How can trade secrets, know-how, and confidential information help my business?

Confidential information is maintained as secret and confidential because it would lose its value if it was generally known.

Consider the implications of the following types of confidential information being generally known, or being known by your competitors.

Confidential informationBusiness informationMarketing information If your competitors knew of your marketing plans and strategies, they could employ those strategies to their own advantage.
Financial information The profitability of your business is normally information that you confine to people who 'need to know' that information (i.e. information that you would not share with your competitors).
Customer lists If your competitors knew who your customers were, your competitors could try to persuade your customers to give their business to them.
Trade suppliers list If your competitors knew who your trade suppliers were, they could attempt to also be supplied with unique products that you have.
Identity of people If your competitors were aware of people you might be considering hiring, they might hire them instead.
Passwords, codes, etc. You would not share with anyone other than those who 'need to know' such things as passwords to internet banking, a safe's combination, or any other type of code or password.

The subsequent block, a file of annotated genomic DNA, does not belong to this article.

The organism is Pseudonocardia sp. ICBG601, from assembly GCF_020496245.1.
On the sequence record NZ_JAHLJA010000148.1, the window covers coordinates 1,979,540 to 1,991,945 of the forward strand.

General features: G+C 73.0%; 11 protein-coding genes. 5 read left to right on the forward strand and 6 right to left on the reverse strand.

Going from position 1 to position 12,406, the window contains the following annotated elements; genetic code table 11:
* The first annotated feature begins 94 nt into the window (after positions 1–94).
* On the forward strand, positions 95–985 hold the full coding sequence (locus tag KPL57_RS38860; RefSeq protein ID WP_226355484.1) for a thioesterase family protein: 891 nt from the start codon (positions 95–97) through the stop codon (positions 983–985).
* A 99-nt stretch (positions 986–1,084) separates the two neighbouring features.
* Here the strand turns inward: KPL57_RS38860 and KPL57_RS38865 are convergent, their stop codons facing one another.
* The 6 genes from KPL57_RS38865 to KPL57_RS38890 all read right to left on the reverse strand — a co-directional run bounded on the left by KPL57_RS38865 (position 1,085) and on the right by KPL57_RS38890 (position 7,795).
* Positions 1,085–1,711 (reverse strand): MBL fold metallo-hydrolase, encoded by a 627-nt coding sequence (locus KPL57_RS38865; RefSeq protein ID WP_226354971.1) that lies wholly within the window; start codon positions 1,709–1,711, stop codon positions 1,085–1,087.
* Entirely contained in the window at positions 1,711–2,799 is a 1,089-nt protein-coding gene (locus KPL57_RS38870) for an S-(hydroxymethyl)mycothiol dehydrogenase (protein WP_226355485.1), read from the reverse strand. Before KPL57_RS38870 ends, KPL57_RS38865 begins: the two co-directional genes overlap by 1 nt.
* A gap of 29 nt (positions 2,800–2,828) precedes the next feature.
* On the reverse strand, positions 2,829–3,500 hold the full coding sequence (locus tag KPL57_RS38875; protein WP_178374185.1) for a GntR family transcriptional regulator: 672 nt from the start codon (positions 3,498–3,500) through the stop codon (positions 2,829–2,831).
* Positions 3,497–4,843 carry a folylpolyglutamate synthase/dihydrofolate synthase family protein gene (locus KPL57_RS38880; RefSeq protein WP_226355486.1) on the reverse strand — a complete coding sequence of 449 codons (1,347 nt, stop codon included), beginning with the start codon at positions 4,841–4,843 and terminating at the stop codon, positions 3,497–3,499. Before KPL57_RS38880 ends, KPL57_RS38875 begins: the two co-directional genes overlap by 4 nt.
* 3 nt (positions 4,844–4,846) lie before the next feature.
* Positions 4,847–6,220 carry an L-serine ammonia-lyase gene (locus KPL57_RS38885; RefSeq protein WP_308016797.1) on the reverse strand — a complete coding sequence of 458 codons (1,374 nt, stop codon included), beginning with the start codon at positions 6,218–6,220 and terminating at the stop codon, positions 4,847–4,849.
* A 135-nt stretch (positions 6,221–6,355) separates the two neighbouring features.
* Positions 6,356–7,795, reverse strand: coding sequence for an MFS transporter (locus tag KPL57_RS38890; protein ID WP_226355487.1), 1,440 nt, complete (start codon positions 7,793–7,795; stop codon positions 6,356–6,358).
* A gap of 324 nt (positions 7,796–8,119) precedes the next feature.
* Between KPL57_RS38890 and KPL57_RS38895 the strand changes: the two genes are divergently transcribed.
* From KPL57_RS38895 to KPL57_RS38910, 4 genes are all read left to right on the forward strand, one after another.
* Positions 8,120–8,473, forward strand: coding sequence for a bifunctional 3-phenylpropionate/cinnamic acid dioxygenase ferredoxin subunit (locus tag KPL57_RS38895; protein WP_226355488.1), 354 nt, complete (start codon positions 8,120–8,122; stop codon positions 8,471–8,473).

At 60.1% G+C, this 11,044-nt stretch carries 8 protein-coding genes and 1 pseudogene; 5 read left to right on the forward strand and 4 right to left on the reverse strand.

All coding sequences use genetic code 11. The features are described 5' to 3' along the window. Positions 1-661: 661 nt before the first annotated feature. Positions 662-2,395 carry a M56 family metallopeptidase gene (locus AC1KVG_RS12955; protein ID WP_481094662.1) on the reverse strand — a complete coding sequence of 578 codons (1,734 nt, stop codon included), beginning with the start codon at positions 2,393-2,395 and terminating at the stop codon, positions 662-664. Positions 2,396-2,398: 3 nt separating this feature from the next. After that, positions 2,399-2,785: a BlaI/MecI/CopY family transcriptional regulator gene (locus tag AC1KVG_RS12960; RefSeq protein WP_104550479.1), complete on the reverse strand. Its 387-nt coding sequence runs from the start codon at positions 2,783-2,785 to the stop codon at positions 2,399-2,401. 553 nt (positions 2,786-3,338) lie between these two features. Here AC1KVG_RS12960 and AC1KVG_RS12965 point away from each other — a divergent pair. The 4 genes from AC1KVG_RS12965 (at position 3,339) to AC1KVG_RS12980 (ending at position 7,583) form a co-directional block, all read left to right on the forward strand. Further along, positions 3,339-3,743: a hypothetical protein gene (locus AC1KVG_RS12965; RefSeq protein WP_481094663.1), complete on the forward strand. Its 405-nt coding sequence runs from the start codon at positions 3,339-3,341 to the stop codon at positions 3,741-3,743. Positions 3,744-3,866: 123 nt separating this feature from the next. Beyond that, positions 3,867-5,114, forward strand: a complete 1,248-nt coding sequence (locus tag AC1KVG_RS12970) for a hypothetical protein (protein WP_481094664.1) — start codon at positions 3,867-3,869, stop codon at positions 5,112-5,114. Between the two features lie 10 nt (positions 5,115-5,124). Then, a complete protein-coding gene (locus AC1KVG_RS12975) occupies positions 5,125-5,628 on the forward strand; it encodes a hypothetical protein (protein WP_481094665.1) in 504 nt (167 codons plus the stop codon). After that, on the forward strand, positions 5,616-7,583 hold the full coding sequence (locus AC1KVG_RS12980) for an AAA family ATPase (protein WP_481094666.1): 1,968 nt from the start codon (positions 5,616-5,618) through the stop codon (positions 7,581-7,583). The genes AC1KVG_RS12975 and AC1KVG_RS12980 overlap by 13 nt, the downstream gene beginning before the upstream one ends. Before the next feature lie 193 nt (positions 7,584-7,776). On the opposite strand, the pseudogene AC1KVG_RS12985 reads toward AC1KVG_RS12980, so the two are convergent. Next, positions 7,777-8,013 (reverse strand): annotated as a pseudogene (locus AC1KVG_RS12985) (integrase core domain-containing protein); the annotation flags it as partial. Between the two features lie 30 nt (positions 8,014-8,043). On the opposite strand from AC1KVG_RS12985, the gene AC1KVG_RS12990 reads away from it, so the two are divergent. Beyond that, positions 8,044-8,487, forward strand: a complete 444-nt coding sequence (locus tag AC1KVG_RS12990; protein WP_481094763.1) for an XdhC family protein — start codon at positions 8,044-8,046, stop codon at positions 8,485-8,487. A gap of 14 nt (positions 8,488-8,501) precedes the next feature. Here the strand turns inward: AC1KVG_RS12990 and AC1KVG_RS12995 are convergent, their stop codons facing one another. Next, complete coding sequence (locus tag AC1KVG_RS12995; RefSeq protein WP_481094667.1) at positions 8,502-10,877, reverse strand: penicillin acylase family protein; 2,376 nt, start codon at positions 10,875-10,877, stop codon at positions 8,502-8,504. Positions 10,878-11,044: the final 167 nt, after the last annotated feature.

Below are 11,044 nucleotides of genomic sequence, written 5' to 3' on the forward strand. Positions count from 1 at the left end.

Trade secrets and know-howA product formulation Sometimes a formulation is kept as a trade secret so that competitors are not easily equipped to copy or reverse-engineer it.
Software source code The source code of software may be protected by copyright, but that will not protect the algorithms that could be observed from the source code. If the source code was known by your competitors, they might write their own competing code with the benefit of your algorithms and hard work. (Refer to Copyright.)
A manufacturing process You would normally want to keep from your competitors any manufacturing process, procedure or 'secret ingredient' that gives you any type of advantage (e.g. lower cost, more attractive product, greater efficiency, marketing competitiveness).
A raw material If your competitors were aware of the unique material, they could compete with you more effectively, and you would lose your competitive advantage.
A business method If your competitors were aware of your business method or system, they could duplicate your efficiency and compete with you more effectively.
A tool that you have developed and use If your competitors had access to this tool they could achieve the same advantage the tool gives you.
Information about a new product, process or invention, before filing a patent application If your new product, process or invention became known, it would no longer be new (or novel) and you would be disqualified from being granted a patent. (Refer to New products, processes, inventions and patents.)